Knowing your audience and having a clear understanding of your key messages can take you a very long way. But too many organizations often fail to grasp the power of current events and how other narratives can alter your desired results.
We saw a perfect example of this last week when the Institute of Medicine (IOM) and National Academies released a report entitled “Transformation of Health System Needed to Improve Care and Reduce Costs.” A reasonable concept, right? The very public debate over transforming our health system has created fertile media ground for any organization offering data or expertise. The IOM and National Academies, certainly are qualified to enter the fray.
The first paragraph of their Sept. 6 press release read:
WASHINGTON — America’s health care system has become too complex and costly to continue business as usual, says a new report from the Institute of Medicine. Inefficiencies, an overwhelming amount of data, and other economic and quality barriers hinder progress in improving health and threaten the nation’s economic stability and global competitiveness, the report says. However, the knowledge and tools exist to put the health system on the right course to achieve continuous improvement and better quality care at lower cost, added the committee that wrote the report.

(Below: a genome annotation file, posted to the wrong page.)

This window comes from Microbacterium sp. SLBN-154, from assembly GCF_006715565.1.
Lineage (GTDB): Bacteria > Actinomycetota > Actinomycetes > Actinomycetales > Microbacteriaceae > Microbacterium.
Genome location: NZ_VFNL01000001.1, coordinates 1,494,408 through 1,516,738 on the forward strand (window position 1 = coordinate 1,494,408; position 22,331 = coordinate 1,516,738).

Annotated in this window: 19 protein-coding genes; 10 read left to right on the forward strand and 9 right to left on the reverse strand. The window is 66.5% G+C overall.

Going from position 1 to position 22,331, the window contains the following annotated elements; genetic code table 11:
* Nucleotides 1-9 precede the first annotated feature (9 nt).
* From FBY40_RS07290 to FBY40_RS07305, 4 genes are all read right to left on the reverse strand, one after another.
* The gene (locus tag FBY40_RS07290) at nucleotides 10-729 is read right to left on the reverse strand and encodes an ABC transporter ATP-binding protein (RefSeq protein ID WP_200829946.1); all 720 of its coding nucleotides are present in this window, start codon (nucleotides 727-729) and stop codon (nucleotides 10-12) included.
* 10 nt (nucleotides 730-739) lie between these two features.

But if you look at the media coverage, how did IOM do in conveying its message? Two prominent headlines the day after give us some indication.
“Health care system wastes $750 billion a year, report says,” was the headline accompanying an Associated Press story written by Ricardo Alonso-Zaldivar.
“We spend $750 billion on unnecessary health care. Two charts explain why,” wrote Sarah Kliff in the Washington Post.
What happened? It’s enough to give a PR person their 19th Nervous Breakdown. It probably had something to do with the second paragraph of the press release, which in part read:
The committee calculated that about 30 percent of health spending in 2009 — roughly $750 billion — was wasted on unnecessary services, excessive administrative costs, fraud, and other problems.
Leading up to the IOM’s announcement, the Romney and Obama campaigns had been very loudly slugging it out over the Affordable Care Act’s $716 billion in proposed Medicare cuts. So it should come as no shock that AP’s Alonso-Zaldivar would write:
“How much is $750 billion? The one-year estimate of health care waste is equal to more than 10 years of Medicare cuts in Obama’s health care law. It’s more than the Pentagon budget. It’s more than enough to care for the uninsured.”
IOM walked into a “cross-fire hurricane.” Loud ideological and political discussions typically subsume very laudable intentions like: “Let’s have an intelligent discussion about healthcare facts and engage in solving this problem.”
It’s imperative that communicators, whether working for internal or external audiences, step back from their assignments and look around before proposing a strategy. You should have clear answers to questions like:
- What is the greater world saying about our core subject matter?
- What does that discussion tell us about how our audience will digest what we say?